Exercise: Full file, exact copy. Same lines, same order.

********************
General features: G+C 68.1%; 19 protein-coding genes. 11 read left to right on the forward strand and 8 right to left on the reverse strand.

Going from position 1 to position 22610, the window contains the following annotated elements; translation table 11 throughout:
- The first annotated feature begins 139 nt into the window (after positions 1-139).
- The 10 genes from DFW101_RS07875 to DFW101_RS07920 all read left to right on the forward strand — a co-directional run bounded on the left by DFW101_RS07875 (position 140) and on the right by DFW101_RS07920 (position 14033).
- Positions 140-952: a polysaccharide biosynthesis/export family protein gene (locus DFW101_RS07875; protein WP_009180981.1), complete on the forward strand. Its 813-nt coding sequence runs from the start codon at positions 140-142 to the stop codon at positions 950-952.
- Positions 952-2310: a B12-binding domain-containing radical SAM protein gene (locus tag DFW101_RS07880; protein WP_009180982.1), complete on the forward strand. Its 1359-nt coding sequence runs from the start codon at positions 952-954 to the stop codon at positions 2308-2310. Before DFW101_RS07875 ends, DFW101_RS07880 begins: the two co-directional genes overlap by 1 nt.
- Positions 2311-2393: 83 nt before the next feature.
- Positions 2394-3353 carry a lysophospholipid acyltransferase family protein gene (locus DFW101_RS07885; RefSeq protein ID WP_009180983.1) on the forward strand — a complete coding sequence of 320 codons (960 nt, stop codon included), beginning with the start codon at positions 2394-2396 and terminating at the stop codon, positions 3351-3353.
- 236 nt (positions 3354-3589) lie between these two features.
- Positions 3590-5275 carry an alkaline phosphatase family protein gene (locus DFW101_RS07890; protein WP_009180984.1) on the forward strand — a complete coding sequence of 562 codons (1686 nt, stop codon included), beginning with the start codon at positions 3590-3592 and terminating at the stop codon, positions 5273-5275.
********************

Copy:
General features: G+C 68.1%; 19 protein-coding genes. 11 read left to right on the forward strand and 8 right to left on the reverse strand.

Going from position 1 to position 22610, the window contains the following annotated elements; translation table 11 throughout:
- The first annotated feature begins 139 nt into the window (after positions 1-139).
- The 10 genes from DFW101_RS07875 to DFW101_RS07920 all read left to right on the forward strand — a co-directional run bounded on the left by DFW101_RS07875 (position 140) and on the right by DFW101_RS07920 (position 14033).
- Positions 140-952: a polysaccharide biosynthesis/export family protein gene (locus DFW101_RS07875; protein WP_009180981.1), complete on the forward strand. Its 813-nt coding sequence runs from the start codon at positions 140-142 to the stop codon at positions 950-952.
- Positions 952-2310: a B12-binding domain-containing radical SAM protein gene (locus tag DFW101_RS07880; protein WP_009180982.1), complete on the forward strand. Its 1359-nt coding sequence runs from the start codon at positions 952-954 to the stop codon at positions 2308-2310. Before DFW101_RS07875 ends, DFW101_RS07880 begins: the two co-directional genes overlap by 1 nt.
- Positions 2311-2393: 83 nt before the next feature.
- Positions 2394-3353 carry a lysophospholipid acyltransferase family protein gene (locus DFW101_RS07885; RefSeq protein ID WP_009180983.1) on the forward strand — a complete coding sequence of 320 codons (960 nt, stop codon included), beginning with the start codon at positions 2394-2396 and terminating at the stop codon, positions 3351-3353.
- 236 nt (positions 3354-3589) lie between these two features.
- Positions 3590-5275 carry an alkaline phosphatase family protein gene (locus DFW101_RS07890; protein WP_009180984.1) on the forward strand — a complete coding sequence of 562 codons (1686 nt, stop codon included), beginning with the start codon at positions 3590-3592 and terminating at the stop codon, positions 5273-5275.